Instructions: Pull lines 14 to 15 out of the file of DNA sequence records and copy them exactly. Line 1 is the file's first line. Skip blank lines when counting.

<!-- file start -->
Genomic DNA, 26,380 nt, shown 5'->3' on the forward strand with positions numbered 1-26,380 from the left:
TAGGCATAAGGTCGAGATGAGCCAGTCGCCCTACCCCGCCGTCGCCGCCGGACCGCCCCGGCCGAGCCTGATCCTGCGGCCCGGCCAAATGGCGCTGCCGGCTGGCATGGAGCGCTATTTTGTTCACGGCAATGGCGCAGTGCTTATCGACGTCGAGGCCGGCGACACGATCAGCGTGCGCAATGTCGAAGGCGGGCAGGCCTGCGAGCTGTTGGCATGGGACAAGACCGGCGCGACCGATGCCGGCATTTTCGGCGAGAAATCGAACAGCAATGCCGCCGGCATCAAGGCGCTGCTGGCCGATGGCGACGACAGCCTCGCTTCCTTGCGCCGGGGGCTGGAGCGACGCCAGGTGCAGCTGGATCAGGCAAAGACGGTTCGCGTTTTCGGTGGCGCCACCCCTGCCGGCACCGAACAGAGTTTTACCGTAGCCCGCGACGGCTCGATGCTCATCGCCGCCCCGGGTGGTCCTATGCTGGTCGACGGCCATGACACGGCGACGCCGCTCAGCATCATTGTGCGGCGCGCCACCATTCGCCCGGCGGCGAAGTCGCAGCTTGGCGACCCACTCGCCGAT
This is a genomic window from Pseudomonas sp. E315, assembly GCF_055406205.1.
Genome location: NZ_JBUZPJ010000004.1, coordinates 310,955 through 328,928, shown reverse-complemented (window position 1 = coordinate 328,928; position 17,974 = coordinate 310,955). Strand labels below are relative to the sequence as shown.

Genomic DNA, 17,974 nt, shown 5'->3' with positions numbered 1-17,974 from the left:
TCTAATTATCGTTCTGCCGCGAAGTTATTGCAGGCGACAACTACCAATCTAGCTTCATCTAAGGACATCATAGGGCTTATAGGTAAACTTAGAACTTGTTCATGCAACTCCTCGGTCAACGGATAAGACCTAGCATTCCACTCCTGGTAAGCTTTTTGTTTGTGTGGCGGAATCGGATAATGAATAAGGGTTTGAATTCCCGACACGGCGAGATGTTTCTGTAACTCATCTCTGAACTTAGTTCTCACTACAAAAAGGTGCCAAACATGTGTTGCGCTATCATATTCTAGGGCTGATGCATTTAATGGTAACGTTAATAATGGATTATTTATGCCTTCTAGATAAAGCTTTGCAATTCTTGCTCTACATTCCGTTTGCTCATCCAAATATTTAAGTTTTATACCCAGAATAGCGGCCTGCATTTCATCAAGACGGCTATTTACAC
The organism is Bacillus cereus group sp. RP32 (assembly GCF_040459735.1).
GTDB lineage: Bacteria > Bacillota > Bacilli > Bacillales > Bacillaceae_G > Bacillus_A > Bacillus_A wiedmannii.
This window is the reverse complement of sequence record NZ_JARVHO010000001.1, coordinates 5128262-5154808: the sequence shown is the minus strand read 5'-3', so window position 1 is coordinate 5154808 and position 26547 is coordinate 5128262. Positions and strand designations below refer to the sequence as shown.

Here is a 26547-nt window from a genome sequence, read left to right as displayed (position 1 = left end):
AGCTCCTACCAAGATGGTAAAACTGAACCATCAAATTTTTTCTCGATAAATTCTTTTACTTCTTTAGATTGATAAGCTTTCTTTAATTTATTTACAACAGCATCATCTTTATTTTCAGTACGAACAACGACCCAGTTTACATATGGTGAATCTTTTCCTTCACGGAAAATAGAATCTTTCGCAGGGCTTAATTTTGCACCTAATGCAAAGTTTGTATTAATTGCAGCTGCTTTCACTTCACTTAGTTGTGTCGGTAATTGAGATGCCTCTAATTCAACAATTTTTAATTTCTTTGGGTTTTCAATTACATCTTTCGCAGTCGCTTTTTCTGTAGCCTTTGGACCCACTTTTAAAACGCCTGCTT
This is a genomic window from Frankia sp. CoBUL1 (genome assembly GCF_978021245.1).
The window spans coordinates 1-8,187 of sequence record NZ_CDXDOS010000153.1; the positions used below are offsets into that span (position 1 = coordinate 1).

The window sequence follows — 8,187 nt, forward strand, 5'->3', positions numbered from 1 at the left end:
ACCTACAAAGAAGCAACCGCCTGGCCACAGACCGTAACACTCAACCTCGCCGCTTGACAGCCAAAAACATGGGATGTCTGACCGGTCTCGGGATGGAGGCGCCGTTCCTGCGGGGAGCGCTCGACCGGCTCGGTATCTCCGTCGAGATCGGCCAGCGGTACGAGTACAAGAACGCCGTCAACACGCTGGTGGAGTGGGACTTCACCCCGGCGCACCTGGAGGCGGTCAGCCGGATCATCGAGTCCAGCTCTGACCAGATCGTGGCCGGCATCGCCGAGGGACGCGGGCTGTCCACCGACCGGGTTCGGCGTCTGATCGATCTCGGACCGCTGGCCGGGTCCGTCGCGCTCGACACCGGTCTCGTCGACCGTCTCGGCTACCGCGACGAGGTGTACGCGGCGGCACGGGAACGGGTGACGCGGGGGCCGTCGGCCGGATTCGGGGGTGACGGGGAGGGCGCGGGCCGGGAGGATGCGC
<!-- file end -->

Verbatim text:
The window sequence follows — 8,187 nt, forward strand, 5'->3', positions numbered from 1 at the left end:
ACCTACAAAGAAGCAACCGCCTGGCCACAGACCGTAACACTCAACCTCGCCGCTTGACAGCCAAAAACATGGGATGTCTGACCGGTCTCGGGATGGAGGCGCCGTTCCTGCGGGGAGCGCTCGACCGGCTCGGTATCTCCGTCGAGATCGGCCAGCGGTACGAGTACAAGAACGCCGTCAACACGCTGGTGGAGTGGGACTTCACCCCGGCGCACCTGGAGGCGGTCAGCCGGATCATCGAGTCCAGCTCTGACCAGATCGTGGCCGGCATCGCCGAGGGACGCGGGCTGTCCACCGACCGGGTTCGGCGTCTGATCGATCTCGGACCGCTGGCCGGGTCCGTCGCGCTCGACACCGGTCTCGTCGACCGTCTCGGCTACCGCGACGAGGTGTACGCGGCGGCACGGGAACGGGTGACGCGGGGGCCGTCGGCCGGATTCGGGGGTGACGGGGAGGGCGCGGGCCGGGAGGATGCGC